Meet Hydraulix: A Wizard of Dub
September 20, 2017
September 20, 2017
In America, grime means something completely different than it does in the UK. In the UK, grime music became popular in the early 2000’s. Artists including Dizzee Rascal, Newham Generals, and Skepta made way for the junglfied electronic inspired tunes. UK grime hit the mainstream then gradually became less popular into the 2010’s.
On this side of the western world, the term grime is typically used to describe heavy electronic music. Badklaat, Midnight Tyrannosaurus, and Herobust could be considered grime and they may not even know it. To make a statement, Twitter users have been throwing the hashtag in their bios. Bleep Bloop tweeted the other night in question about what #GrimeMatters really means.
Recently, #GrimeMatters became a movement out of Chicago, Illinois to support underground bass music. The term is used more of an adjective versus a genre. Grime is used to describe the filthy, nasty, disgusting bass lines and drops most of us love today. You can find the Grime Matters movement vending at events all around the midwest, but lately they have been popping up on both coasts as well.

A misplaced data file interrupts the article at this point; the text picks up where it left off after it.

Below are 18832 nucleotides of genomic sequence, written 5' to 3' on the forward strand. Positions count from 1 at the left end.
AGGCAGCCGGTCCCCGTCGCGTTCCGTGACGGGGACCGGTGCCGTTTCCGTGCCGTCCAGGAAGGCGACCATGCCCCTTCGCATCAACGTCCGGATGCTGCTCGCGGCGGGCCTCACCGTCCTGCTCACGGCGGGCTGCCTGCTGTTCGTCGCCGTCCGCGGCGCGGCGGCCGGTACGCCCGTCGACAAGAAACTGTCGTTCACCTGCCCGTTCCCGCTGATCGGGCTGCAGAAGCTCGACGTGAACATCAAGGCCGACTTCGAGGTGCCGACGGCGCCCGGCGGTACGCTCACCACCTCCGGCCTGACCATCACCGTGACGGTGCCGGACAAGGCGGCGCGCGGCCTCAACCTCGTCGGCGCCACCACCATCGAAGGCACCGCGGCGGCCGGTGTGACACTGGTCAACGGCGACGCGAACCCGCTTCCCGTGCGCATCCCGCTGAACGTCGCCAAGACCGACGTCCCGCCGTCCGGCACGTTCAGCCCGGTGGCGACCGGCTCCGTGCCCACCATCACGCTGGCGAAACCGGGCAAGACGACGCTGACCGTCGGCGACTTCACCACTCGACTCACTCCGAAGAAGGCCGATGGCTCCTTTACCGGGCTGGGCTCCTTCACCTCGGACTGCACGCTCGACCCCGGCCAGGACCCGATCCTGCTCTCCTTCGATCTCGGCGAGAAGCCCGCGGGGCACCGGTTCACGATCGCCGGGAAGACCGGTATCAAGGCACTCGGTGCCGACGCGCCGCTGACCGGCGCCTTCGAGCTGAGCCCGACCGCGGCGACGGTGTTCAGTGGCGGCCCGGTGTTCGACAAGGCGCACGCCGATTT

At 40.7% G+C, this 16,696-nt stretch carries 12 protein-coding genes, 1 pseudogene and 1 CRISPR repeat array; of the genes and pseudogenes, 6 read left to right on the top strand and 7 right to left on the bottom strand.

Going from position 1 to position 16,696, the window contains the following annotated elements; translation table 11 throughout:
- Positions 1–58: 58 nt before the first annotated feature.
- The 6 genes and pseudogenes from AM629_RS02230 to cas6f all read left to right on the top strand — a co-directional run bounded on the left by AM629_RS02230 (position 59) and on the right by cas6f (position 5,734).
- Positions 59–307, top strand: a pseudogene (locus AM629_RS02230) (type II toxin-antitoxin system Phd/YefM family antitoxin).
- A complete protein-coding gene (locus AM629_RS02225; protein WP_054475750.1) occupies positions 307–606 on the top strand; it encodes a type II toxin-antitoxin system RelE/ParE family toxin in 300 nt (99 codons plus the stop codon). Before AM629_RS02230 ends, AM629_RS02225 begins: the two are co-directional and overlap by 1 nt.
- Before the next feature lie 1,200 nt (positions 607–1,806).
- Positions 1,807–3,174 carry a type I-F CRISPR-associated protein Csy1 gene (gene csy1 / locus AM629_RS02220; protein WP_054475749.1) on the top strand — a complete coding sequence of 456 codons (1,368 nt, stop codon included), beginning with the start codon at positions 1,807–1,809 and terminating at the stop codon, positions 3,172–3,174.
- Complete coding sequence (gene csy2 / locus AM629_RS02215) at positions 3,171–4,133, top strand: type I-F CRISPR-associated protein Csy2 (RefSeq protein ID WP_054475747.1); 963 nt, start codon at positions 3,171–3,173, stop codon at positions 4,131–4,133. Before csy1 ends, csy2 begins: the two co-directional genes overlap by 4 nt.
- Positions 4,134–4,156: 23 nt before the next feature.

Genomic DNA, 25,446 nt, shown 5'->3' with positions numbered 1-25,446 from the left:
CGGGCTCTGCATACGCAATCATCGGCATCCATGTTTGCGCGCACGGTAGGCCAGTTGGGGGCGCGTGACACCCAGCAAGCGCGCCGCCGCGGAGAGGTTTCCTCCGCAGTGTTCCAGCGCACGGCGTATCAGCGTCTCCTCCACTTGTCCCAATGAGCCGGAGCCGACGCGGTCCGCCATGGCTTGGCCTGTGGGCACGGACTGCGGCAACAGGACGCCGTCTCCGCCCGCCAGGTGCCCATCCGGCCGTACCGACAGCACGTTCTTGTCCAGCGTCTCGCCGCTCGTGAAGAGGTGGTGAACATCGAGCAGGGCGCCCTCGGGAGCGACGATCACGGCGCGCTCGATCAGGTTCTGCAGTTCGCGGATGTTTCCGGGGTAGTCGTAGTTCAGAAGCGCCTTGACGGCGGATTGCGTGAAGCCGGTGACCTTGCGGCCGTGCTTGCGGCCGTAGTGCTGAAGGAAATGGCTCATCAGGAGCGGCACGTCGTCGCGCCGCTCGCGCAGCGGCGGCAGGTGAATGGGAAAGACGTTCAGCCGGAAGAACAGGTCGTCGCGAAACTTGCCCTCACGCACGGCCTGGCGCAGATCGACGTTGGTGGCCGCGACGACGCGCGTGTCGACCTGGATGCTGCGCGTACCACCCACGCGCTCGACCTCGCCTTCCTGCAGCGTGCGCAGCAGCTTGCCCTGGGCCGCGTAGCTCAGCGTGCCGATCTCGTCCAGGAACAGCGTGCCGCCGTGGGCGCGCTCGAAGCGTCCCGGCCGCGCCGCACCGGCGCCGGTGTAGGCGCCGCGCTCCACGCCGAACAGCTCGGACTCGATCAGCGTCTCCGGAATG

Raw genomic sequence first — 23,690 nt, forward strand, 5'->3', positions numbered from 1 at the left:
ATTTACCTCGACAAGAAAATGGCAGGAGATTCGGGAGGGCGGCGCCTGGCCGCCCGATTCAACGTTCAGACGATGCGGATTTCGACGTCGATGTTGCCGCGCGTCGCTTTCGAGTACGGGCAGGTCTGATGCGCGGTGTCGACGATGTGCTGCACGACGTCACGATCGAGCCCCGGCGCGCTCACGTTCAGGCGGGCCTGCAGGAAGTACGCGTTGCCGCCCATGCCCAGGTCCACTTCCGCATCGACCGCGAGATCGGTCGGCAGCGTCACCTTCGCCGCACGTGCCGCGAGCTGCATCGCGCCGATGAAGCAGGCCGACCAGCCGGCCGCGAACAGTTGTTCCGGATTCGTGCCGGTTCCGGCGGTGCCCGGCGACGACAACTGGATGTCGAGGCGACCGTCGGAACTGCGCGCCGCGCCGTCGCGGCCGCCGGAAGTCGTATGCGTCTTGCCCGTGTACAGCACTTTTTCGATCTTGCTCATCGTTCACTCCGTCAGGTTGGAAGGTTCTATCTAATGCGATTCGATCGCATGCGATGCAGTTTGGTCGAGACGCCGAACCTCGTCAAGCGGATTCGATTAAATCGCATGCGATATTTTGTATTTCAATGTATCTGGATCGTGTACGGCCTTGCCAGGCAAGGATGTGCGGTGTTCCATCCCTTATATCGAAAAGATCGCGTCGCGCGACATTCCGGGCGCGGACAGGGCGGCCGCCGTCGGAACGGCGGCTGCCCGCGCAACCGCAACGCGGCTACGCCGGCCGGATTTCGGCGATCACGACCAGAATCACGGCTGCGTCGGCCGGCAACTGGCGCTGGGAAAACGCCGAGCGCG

“The filthy sounds of dubstep will always be alive in our hearts, especially to everyone that created Grime Matters. I’ve gotten the chance to meet and become friends with some of the owners of Grime Matters and to me this whole organization is coming from nothing but pure love and helping bring to life grimy, nasty tunes. It lets us dark soul people rep that grime still and will always matter! They mean the grime(world) to me!” @christtiinnaaa
So whether you’re from the UK or the US, people from both areas represent their own kind of grime. Even though #GrimeMatters came out of Chicago, the movement has been spreading from coast to coast. Grimy, underground music has been surfacing in the US and bass lovers across the United States have been giving the recognition it deserves.